Honorable Minister of Justice,
Honorable Minister of Health,
All protocols observed
It is an honor to be with you today to launch the new One Stop Centers—a critically important resource for survivors of gender-based violence, or GBV, to find help, counseling, and comfort during a time of extreme distress. Today, I am proud to be here with you to celebrate a rare moment of triumph in the fight against gender-based violence and violence against children.
Unfortunately, violence remains rampant in communities, in families, in work places and on the streets. Everyone, all of us, including boys and men, may be at risk of gender-based violence at one point or another in our lives; however, most vulnerable are girls and women, and special needs groups such as those living with disabilities. The statistics are startling: 1 in 5 Swazi women will experience some form of GBV in their lifetimes.
Eswatini, just like its neighbors in the region, has a long way to go on the road to seeing a genuine reduction in the incidences of GBV. Indeed, the media and courts seem to be facing an ever-increasing flood of new incidents, especially since the promulgation of the Sexual Offences and Domestic Violence Act. This may seem disheartening, but it is not surprising. International research shows us that when a nation gets serious about tackling GBV, more cases are reported, not less. This is because survivors feel more confident that they will be heard, respected and helped, and are thus more willing to report an incident, rather than hide in shame and pain. This is the value of a resource like the One Stop Center.
The vision of the One Stop Center is a continuation of the work of the first version of this concept at the Magistrate’s court. Through committed, compassionate and professional staff, the centers will provide a safe environment where those who have been violated or those at risk of abuse can receive advice and support, medical help, counselling and legal support, all under one roof, without fearing stigma and secondary trauma.
Just over 6 years ago my predecessor, Makila James, lauded the government of the Kingdom of Eswatini for establishing the country’s first One Stop Center at the Magistrate’s Court. That was at the launch of “Version 1”. Its establishment was supported by UNICEF with resources from the U.S. President’s Emergency Plan for AIDS Relief or PEPFAR. Today it is my pleasure to witness not only the roll out of the One Stop Center initiative to Manzini and Lubombo, but also the relocation of the first center to the hospital grounds in Mbabane where services are available 24 hours, and where serious medical injuries can be treated on site. The U.S. Government is proud to have helped the establishment of all three centers with PEPFAR resources at the three hospitals in Mbabane, Manzini, and Siteki.
The PEPFAR program continues to assist the country in its efforts to prevent and mitigate the epidemic of violence, as violence and HIV feed off each other. Our implementers support clinicians in public health facilities across the country to ensure survivors of abuse receive a full package of post-violence services, including Post-Exposure Prophylaxis (PEP) no later than 72 hours after rape to ensure the victim does not get infected with HIV. Through family and community support in our Orphans and Vulnerable Children (OVC) program, PEPFAR partners collaborate with the Department of Social Welfare and law enforcement agencies to ensure that cases of abuse are identified and receive support and are brought to justice.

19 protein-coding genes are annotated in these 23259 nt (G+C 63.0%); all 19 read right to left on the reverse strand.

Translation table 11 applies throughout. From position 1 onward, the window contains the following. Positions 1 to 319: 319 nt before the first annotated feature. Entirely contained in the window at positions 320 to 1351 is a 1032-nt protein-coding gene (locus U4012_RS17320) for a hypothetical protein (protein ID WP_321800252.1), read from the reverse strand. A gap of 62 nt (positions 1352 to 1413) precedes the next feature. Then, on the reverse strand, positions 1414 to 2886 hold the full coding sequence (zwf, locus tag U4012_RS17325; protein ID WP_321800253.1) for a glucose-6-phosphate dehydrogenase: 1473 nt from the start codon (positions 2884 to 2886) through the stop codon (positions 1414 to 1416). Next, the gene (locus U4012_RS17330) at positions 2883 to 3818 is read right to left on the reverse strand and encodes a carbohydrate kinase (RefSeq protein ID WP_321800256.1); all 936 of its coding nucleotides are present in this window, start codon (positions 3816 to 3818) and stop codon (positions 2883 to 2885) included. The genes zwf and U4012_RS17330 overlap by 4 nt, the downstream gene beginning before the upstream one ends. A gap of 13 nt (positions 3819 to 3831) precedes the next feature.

Eswatini has come a long way in the fight against GBV, and I laud you all for that. Yet, we can go further with the political will and dedication we see today in the country and in this room. First, we need to make sure that everyone knows how to find the new One Stop Centers! This is vitally important. Talk about it on the radio, in schools, in churches, in your speeches. We must train first responders to proactively recommend this center to survivors. We must spread the word about this resource. Second, we should find a way to prioritize or fast-track domestic violence in the courts, to help survivors heal and get over their trauma. Third, we must make sure survivors are safe in their communities once they have reported abuse. We have too many cases where the alleged perpetrators harass, threaten and even rape survivors. Survivors and supporters – including police and medical personnel – need to understand the protection orders that are spelled out in the SODV Act and put these valuable tools to work. Eswatini also needs a system or a place where survivors facing threats in their homes and communities can seek refuge and be cared for, like a temporary place of safety where social workers can support them until a longer term solution is found or the perpetrator is sentenced. Finally, we must encourage and empower nurses and doctors to inquire as to whether injuries are caused by abuse and domestic violence, so they are able to provide comprehensive services and refer survivors for additional non-clinical support.
I want to thank the Ministries of Justice and Health for their leadership in this initiative. I also want to recognize UNICEF and our PEPFAR implementing partners for using U.S. Government resources strategically to support the violence response. Last, but not least, I would like to express sincere appreciation to the staff of the One Stop Center for their dedicated service at the old site, and for their future commitment to this new one.
I appeal to the ministries and leaders in this room to continue your commitment to ending gender-based violence in Eswatini. This One Stop Center, providing comfort and a place of healing for survivors to rediscover dignity and hope, is an important step along that road.